Archives: Canada

 

Katzmarzyk 2000 - "The Economic Burden of Physical Inactivity in Canada"

Katzmarzyk, Peter T; Gledhill, Norman; Shephard, Roy J.
"The Economic Burden of Physical Inactivity in Canada"
Canadian Medical Association Journal
November 28, 2002; v.163, n.11; 1435-1440
On the Web
Relevance: high

The authors reviewed the literature to calculate the burden of physical inactivity in Canada. They conclude that physical inactivity costs Canada about $2.1 billion, or 2.5% of total direct health costs.  The also calculate the about 21,000 lives were lost prematurely in 1995 and that a 10% reduction in inactivity could save Canada $150 million a year.

 

Retting 2003 - “A Review of Evidence-Based Traffic Engineering Measures Designed to Reduce Pedestrian-Motor Vehicle Crashes”

Retting, Richard A.; Ferguson, Susan A.; McCartt, Ann T.
“A Review of Evidence-Based Traffic Engineering Measures Designed to Reduce Pedestrian-Motor Vehicle Crashes”
American Journal of Public Health
September 2003; v.93, n.9.; pp. 1456-1463.
On the Web
Relevance: low

The authors reviewed studies on engineering measures used to reduce the risk of pedestrian injuries.  These measures were classified into speed control, separation of pedestrians from vehicles (in time and space), and increased visibility of pedestrians. Highly effective measures include:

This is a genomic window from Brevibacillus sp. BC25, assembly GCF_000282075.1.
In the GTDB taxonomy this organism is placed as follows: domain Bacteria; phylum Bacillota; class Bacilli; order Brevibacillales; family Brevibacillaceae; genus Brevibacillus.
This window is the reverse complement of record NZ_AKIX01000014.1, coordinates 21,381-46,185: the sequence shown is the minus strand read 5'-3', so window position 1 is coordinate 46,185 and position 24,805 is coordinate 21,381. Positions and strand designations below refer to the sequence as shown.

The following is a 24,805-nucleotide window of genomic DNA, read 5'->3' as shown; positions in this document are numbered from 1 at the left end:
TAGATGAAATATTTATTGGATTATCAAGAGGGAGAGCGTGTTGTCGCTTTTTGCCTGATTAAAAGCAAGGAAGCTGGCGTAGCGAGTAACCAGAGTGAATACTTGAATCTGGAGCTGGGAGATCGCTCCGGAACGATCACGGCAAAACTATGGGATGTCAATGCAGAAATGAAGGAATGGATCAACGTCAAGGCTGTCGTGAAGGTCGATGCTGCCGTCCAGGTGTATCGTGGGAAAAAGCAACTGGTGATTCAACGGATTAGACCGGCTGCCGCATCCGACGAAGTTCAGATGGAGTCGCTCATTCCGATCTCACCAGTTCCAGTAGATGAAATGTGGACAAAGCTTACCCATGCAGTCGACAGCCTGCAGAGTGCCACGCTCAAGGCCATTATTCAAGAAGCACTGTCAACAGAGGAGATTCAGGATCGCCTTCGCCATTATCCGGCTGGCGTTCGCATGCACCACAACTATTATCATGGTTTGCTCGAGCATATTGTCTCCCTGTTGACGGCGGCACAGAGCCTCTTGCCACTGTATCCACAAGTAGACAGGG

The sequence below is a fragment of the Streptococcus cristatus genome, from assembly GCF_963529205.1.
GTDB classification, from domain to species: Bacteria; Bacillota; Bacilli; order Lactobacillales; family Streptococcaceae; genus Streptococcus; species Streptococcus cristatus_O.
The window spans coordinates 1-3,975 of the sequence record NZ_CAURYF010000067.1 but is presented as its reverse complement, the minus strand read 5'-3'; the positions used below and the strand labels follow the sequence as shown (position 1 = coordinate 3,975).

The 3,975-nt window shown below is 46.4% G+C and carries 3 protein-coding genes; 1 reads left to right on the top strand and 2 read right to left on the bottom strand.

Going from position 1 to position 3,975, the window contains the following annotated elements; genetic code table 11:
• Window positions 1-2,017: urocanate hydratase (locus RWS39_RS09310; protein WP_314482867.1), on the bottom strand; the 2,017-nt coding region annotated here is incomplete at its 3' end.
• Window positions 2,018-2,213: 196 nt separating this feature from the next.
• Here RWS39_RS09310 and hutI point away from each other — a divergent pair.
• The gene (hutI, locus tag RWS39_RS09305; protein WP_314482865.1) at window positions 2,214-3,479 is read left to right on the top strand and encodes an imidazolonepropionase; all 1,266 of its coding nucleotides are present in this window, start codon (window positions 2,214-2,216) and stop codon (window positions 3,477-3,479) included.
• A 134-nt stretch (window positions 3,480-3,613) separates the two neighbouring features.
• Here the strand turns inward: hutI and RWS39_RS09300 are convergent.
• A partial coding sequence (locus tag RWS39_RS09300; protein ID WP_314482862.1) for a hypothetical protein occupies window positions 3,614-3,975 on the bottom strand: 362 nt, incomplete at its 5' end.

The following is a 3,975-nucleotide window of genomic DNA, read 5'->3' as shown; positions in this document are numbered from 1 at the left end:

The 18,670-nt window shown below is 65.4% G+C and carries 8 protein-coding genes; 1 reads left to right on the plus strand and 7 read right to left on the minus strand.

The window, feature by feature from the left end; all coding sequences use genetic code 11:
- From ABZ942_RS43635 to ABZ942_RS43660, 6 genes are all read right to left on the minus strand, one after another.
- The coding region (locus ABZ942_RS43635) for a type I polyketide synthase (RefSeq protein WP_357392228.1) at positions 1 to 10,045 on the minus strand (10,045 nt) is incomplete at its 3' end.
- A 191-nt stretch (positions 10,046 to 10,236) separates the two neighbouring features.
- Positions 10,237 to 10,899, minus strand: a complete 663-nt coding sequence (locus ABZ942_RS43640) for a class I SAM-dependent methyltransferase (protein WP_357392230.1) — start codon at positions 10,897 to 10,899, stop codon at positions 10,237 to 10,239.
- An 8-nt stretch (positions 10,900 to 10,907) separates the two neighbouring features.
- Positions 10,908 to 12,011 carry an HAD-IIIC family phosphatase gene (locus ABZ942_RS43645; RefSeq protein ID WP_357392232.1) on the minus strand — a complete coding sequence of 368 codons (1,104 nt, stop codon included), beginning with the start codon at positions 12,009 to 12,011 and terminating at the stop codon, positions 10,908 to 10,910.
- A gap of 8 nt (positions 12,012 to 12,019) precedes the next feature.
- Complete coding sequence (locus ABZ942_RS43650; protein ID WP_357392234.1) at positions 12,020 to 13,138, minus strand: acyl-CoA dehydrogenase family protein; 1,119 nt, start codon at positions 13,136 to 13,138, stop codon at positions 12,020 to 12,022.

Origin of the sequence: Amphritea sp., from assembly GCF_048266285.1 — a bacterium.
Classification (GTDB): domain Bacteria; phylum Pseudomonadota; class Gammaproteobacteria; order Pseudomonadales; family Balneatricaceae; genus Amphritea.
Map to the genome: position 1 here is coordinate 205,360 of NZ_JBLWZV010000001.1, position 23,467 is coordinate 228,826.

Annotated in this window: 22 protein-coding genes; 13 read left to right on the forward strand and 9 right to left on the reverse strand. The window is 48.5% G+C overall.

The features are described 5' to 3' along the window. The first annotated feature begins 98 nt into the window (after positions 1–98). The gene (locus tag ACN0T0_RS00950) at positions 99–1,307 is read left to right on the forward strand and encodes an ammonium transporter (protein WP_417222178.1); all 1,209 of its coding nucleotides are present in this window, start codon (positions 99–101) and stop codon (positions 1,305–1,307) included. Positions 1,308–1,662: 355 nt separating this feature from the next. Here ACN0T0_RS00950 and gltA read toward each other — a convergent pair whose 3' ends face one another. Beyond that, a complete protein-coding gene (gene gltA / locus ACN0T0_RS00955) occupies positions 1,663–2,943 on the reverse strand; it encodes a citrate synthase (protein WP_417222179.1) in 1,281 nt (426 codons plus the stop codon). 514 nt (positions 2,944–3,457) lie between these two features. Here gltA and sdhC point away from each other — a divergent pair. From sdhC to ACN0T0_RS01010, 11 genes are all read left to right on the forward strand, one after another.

• single-lane roundabouts,
  • sidewalks,
  • exclusive pedestrian signal phasing that stops all traffic while pedestrians cross all ways,
  • pedestrian refuge islands, and,
  • increased intensity of roadway lighting

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Craig 2002 - “Exploring the Effect of the Environment on Physical Activity: A Study Examining Walking to Work”

Craig CS, Brownson RC, Cragg SE, Dunn AL.
“Exploring the Effect of the Environment on Physical Activity: A Study Examining Walking to Work.”
American Journal of Preventive Medicine.
August 2002; v.23,n.2S2,s.1; pp36-43.
On the Web
Relevance: medium

Craig et al combined Canadian census data (demographics and journey to work) with neighborhood observations of walkability (density, diversity, design, safety) to find that environmental factors do influence walking to work.  Urbanization had the largest effect but variety of destinations, ease of walking, and social dynamics also played a role.

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